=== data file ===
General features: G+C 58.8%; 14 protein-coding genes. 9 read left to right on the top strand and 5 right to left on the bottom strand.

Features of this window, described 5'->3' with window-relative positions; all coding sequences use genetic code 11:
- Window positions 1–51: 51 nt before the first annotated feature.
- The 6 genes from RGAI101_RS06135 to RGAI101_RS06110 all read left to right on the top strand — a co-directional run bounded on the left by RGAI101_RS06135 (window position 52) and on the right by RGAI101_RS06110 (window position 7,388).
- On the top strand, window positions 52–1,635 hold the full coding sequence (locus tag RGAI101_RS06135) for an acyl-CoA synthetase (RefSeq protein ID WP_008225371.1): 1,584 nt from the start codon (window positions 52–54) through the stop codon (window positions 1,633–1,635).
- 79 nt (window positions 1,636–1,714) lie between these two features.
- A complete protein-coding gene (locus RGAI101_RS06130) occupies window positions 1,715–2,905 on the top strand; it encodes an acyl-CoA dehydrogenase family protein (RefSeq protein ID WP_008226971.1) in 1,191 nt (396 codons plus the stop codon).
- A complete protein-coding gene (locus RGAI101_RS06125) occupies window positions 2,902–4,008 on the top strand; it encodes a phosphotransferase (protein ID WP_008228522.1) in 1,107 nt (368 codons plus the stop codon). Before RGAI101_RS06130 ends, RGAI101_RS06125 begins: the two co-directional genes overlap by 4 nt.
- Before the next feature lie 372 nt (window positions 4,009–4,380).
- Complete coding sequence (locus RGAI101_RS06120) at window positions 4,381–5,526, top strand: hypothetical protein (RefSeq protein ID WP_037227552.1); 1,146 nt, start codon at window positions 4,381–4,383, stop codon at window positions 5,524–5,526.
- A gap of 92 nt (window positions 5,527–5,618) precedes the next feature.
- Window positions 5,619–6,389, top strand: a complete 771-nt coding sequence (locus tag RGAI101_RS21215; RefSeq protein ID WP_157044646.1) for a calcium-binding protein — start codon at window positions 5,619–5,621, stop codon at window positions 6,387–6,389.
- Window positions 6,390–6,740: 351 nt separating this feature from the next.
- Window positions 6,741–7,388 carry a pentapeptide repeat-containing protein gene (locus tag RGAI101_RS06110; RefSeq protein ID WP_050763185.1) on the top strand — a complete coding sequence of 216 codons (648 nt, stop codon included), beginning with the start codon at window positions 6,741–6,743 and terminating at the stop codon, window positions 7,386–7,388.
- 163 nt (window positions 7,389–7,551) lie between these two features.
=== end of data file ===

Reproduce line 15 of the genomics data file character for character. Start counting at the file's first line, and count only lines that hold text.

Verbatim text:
- 163 nt (window positions 7,389–7,551) lie between these two features.